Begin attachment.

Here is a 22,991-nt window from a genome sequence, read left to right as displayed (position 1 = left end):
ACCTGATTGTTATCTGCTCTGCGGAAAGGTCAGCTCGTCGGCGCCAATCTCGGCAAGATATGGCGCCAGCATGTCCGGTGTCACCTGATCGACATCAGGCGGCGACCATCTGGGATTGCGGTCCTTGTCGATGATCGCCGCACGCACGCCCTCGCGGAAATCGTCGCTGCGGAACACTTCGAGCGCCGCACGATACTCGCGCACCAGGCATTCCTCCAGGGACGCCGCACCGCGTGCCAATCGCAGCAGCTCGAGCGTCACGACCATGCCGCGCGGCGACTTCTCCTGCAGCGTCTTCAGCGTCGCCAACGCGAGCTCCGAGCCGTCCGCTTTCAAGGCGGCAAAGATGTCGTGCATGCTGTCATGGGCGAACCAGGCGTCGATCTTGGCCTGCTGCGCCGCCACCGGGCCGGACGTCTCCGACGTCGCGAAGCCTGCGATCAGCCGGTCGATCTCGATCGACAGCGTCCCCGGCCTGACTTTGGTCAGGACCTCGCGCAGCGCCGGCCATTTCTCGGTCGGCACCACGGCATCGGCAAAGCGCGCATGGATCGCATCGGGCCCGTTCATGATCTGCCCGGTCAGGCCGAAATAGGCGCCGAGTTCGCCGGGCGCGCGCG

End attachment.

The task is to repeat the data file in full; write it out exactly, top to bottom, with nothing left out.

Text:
Here is a 22,991-nt window from a genome sequence, read left to right as displayed (position 1 = left end):
ACCTGATTGTTATCTGCTCTGCGGAAAGGTCAGCTCGTCGGCGCCAATCTCGGCAAGATATGGCGCCAGCATGTCCGGTGTCACCTGATCGACATCAGGCGGCGACCATCTGGGATTGCGGTCCTTGTCGATGATCGCCGCACGCACGCCCTCGCGGAAATCGTCGCTGCGGAACACTTCGAGCGCCGCACGATACTCGCGCACCAGGCATTCCTCCAGGGACGCCGCACCGCGTGCCAATCGCAGCAGCTCGAGCGTCACGACCATGCCGCGCGGCGACTTCTCCTGCAGCGTCTTCAGCGTCGCCAACGCGAGCTCCGAGCCGTCCGCTTTCAAGGCGGCAAAGATGTCGTGCATGCTGTCATGGGCGAACCAGGCGTCGATCTTGGCCTGCTGCGCCGCCACCGGGCCGGACGTCTCCGACGTCGCGAAGCCTGCGATCAGCCGGTCGATCTCGATCGACAGCGTCCCCGGCCTGACTTTGGTCAGGACCTCGCGCAGCGCCGGCCATTTCTCGGTCGGCACCACGGCATCGGCAAAGCGCGCATGGATCGCATCGGGCCCGTTCATGATCTGCCCGGTCAGGCCGAAATAGGCGCCGAGTTCGCCGGGCGCGCGCG